Three Colors: Red
9/10 (must sit through the mediocre “Blue” and worse “White” to fully appreciate)
With his “Three Colors” trilogy, Krzysztof Kieslowski took the medium of film and used it to create esoteric concept art. The three colors in question are those of the French flag — blue, white and red — and Kieslowski thus used each film as a platform to explore the French revolutionary ideals of freedom, equality and brotherhood.
In watching the trilogy in order, you might be put off by the ponderous first entry, “Blue,” starring Juliette Binoche as a woman taking the death of her family as an opportunity to set herself completely free from all of her worldly connections and obligations. It is a pretty movie but so slow and esoteric that it’s difficult to appreciate it above a cold, intellectual level. It has been interpreted as an “anti-tragedy” (I give it a 7/10).
If you’re like me, you’ll be further disappointed by the confounding “White,” which though beginning as a somewhat standard jilted-lover story turns into an unbelievable revenge tale, all in the name of “equality.” It doesn’t help that it fails in its attempt to be funny, being called the “anti-comedy” of the trilogy (5/10).
So I wasn’t very excited for “Red.” It was more of a completion task, taken up in much the same spirit as I eat a spinach salad. I could eat something a lot tastier, but it’s probably better in the long run to sit down to a blander meal for the time being. But I was very happily surprised by the resulting movie, the “anti-romance” of the trilogy. It was actually rather magnificent.
It’s a very loose narrative about a woman, Valentine (Irene Jacob), who runs over a dog and consequently gets involved with a retired judge with a penchant for eavesdropping. There is a long-distance lover involved and another couple, but the plot is pretty secondary to the fascinating moral, ethical, political and philosophical ponderings that take up a large part of the rest of the movie.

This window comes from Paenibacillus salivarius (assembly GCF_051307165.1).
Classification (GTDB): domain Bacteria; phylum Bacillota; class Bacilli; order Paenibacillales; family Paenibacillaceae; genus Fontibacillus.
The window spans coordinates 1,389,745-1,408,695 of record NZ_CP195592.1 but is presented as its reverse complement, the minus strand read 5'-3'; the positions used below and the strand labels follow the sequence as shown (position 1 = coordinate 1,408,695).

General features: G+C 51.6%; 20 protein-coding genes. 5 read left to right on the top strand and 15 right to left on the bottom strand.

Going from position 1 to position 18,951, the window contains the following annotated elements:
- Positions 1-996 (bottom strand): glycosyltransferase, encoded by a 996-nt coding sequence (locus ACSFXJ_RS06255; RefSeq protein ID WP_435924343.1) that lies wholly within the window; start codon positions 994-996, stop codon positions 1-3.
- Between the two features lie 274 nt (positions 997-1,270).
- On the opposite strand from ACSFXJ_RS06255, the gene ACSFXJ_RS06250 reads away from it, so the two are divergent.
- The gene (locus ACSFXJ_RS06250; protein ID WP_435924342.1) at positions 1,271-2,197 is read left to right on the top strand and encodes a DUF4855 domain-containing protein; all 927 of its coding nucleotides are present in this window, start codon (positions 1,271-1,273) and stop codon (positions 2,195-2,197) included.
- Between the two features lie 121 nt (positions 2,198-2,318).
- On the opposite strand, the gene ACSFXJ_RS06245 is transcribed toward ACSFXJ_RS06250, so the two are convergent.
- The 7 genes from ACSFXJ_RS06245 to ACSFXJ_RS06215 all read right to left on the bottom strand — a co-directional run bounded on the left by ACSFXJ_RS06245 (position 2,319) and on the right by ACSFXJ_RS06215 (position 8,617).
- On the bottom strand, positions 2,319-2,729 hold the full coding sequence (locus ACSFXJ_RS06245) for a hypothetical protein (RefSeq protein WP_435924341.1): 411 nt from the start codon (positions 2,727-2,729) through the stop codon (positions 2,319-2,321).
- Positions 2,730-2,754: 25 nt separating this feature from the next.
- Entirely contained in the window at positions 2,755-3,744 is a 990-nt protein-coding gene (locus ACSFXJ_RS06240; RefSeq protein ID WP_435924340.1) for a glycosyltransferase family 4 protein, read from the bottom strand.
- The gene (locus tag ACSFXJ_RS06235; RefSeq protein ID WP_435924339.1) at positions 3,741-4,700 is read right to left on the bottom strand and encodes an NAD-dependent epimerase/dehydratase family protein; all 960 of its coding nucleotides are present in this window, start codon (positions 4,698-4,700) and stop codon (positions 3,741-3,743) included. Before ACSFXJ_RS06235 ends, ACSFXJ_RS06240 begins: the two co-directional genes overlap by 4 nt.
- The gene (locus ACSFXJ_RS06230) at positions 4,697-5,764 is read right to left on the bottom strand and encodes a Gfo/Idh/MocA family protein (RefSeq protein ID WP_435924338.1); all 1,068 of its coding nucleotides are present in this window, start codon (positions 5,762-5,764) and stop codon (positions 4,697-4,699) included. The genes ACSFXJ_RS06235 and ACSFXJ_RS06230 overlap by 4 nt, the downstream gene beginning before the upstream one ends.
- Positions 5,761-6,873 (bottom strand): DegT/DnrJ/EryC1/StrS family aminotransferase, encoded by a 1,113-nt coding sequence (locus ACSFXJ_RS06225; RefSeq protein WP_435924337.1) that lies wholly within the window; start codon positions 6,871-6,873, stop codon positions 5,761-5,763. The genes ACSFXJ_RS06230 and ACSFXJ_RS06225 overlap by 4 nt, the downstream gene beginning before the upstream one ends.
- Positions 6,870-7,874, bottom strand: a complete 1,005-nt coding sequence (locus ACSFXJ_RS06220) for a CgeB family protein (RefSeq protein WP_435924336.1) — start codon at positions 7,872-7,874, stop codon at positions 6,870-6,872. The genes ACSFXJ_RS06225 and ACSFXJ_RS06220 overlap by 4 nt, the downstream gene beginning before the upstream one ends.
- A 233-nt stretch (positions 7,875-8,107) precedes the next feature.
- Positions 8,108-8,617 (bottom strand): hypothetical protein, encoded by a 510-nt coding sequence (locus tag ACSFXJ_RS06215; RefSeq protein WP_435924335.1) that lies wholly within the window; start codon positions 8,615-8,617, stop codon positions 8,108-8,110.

“Red” is anchored by the acting, the direction/script, and the cinematography, the latter which is simultaneously electric and fluid. I can’t help but feel that having Piotr Sobocinski handle the camera on the first two parts of the trilogy would have made them 100% better.
The way he glides through a scene, pulling the camera back and tracking it over seemingly-insignificant objects appears almost nonchalant. But every image displayed has a subtle importance which you alternately pick up on or miss, depending on how close you’re paying attention. The entire script is filled with these clues, not only references to the narrative but also to the rest of the trilogy. They make careful viewing a very rewarding experience.
The two lead actors, Jacob and Jean-Louis Trintignant (the judge), give impressively understated performances as a pair who probably would have fallen for each other had either of them skipped a generation. As it is, they share a platonic bond that never risks the audience’s comfort with an unreciprocated advance. Their chemistry makes the characters not only credible but compelling. Their roundabout debates are not only thought-provoking but poetic.
As “Blue” took an uncommon look at the idea of liberty and “White” positively twisted the concept of equality, it was interesting to see Kieslowski’s treatment of fraternity in this last chapter. The idea of helping those around you and solidarity are constantly toyed with, in the process often leading you to arrive at differing conclusions. It’s a fun ride with a wholly satisfying ending.
The relationship between the two principals is only the most obvious example. You also have Judge Kern’s relationship with his neighbors (one of surveillance), Valentine’s urge to divulge his misdeeds, and various other convoluted interactions between major and minor characters that leave you a week’s worth of thought-fodder. I haven’t fully processed it all, but at the same time this is one of the first movies in a long time that I am eager to re-watch.
If you have 4 hours to waste, you’d probably appreciate “Red” more by watching the other not-so-good installments in the trilogy beforehand. Hey, they’ve both received rave reviews, so maybe you’ll even like them.
If you’re just wanting to see what all the fuss is about in relation to this trilogy and only want to devote time to one of the films, make it “Red.” Not only is it a great watch, it’s unique and important filmmaking.
14 January 2011